Exercises that work two muscle groups? Great. Exercises that work three muscle groups? Even better. The step up with a reverse lunge is a supercharged legs exercise that also targets your glutes and core with almost no equipment—all you need is a step or bench.
“There is an element of balance involved, which forces you to engage more muscles,” celebrity trainer Lacey Stone tells SELF. This is where your abs come in—your body needs to engage your core to get you up and down from the step. Your core is a major stabilizer for your body, so engaging it keeps you from losing your balance during this exercise (and out of the gym, too).
“The elevation on the reverse lunge also gives you more bang for your booty,” says Stone. “In order to get up a level, your body is forced to recruit more muscles from your hamstrings, glutes, and quads.” This makes it a great booty-lifting move (if that’s a goal of yours), says Stone, and strengthening your hamstrings and glutes also helps prevent injury.
The cherry on top? Since you’re recruiting more muscles to get you through the movement, you’re expending more energy, so this move burns extra calories, she adds.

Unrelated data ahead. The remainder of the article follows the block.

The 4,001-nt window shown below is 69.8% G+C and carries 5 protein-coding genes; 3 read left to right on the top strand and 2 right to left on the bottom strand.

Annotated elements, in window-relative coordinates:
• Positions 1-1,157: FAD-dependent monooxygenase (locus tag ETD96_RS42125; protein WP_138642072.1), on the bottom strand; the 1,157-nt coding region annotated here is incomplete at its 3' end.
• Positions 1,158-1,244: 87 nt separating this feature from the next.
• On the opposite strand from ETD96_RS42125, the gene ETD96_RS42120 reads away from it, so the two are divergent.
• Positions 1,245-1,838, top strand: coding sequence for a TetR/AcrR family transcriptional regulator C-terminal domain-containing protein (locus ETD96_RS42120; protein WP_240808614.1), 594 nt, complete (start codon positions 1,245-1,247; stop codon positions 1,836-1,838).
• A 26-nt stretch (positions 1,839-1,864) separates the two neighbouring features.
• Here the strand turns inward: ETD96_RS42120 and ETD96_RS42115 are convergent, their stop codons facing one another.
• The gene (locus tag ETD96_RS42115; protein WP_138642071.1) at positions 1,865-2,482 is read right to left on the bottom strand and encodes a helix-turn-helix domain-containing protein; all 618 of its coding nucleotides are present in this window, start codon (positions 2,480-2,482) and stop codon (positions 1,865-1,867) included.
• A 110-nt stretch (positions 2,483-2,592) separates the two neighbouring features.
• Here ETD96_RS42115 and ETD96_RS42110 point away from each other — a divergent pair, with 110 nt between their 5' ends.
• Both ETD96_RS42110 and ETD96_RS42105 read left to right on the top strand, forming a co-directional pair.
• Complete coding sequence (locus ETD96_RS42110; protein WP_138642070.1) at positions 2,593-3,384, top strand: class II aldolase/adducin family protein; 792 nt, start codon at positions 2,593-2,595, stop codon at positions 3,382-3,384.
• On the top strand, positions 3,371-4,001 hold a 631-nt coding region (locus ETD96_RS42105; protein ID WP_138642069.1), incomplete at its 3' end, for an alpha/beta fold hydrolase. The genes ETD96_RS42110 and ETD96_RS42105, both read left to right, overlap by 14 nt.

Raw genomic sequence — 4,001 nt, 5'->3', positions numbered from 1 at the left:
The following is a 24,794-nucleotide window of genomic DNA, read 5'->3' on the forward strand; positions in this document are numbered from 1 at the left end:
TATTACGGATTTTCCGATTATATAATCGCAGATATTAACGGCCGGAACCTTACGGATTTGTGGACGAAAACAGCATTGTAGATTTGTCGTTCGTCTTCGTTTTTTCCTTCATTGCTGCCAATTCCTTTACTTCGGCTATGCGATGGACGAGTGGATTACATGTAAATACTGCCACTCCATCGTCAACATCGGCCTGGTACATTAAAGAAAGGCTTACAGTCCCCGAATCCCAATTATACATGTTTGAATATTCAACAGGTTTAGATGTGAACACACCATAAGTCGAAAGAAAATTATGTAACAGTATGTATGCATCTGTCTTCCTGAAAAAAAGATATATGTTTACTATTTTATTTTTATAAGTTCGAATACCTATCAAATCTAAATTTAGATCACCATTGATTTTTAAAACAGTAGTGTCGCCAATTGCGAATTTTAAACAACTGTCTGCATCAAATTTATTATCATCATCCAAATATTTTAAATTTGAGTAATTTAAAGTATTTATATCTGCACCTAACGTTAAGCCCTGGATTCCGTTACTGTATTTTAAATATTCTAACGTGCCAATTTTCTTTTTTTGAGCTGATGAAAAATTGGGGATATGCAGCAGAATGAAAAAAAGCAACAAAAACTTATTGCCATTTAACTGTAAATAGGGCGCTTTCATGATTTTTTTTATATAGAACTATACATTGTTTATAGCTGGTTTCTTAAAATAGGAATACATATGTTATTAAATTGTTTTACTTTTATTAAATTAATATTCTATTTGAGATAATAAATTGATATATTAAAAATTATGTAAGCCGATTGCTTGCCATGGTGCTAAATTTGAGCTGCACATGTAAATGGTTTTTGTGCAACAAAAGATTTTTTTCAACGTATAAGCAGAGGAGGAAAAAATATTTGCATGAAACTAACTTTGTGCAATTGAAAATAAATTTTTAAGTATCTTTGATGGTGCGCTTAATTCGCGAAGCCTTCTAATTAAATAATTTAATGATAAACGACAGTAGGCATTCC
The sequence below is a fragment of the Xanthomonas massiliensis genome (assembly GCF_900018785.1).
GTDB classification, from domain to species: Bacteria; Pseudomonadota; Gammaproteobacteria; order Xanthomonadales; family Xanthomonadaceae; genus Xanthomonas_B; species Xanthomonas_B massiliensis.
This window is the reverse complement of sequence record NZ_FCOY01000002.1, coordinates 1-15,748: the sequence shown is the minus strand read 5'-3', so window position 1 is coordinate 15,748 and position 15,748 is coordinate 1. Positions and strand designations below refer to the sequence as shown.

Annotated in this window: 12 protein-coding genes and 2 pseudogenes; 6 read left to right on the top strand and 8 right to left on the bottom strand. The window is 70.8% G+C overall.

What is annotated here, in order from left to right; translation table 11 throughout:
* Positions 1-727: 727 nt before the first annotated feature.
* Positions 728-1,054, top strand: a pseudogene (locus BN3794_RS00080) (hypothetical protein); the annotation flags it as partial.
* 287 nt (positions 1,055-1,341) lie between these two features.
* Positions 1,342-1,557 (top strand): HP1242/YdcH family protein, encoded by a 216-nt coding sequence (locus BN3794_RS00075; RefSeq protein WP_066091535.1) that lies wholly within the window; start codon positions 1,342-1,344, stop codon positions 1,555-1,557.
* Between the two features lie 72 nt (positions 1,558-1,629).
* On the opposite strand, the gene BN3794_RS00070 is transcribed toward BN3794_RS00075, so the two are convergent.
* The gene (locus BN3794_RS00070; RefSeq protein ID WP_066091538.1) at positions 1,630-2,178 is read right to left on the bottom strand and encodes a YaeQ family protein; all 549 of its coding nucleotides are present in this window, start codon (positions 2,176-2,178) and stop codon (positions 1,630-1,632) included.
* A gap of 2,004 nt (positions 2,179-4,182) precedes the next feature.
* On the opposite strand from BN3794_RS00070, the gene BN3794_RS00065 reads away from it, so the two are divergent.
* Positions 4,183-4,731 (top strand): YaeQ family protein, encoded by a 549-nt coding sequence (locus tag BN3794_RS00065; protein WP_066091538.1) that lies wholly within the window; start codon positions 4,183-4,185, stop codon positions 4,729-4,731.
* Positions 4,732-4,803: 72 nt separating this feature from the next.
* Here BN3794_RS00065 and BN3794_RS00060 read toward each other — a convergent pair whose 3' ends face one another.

Here’s how to do it.
Step Up With Reverse Lunge
- Stand in front of a box or step, about one foot away.
- Step up with your left foot and drive your right knee up towards your
chest, engaging your core and keeping your shoulders back.
- Step your right foot back to the starting position and step your left
back into a lunge, lowering your knee toward the ground (make sure
your right knee doesn’t go past your right toes).
- Step your left leg back onto the step or box to repeat the movement.
- That’s 1 rep, do 12. Switch sides, and repeat for three sets total
During the exercise, you should have to focus to not fall, says Stone. If you’ve mastered that, you can also add an extra challenge by holding a set of dumbbells by your sides. The weight should challenge you—if you’re a beginner, try 15 pounds. If you’re intermediate, try 20 pounds. And if you really want to up the ante, try 25 pounds (or more!), she suggests. You can also test your stability even more by stepping up onto the flat part of a Bosu ball. Either way, you’ll be stepping up your workouts with this efficient move.
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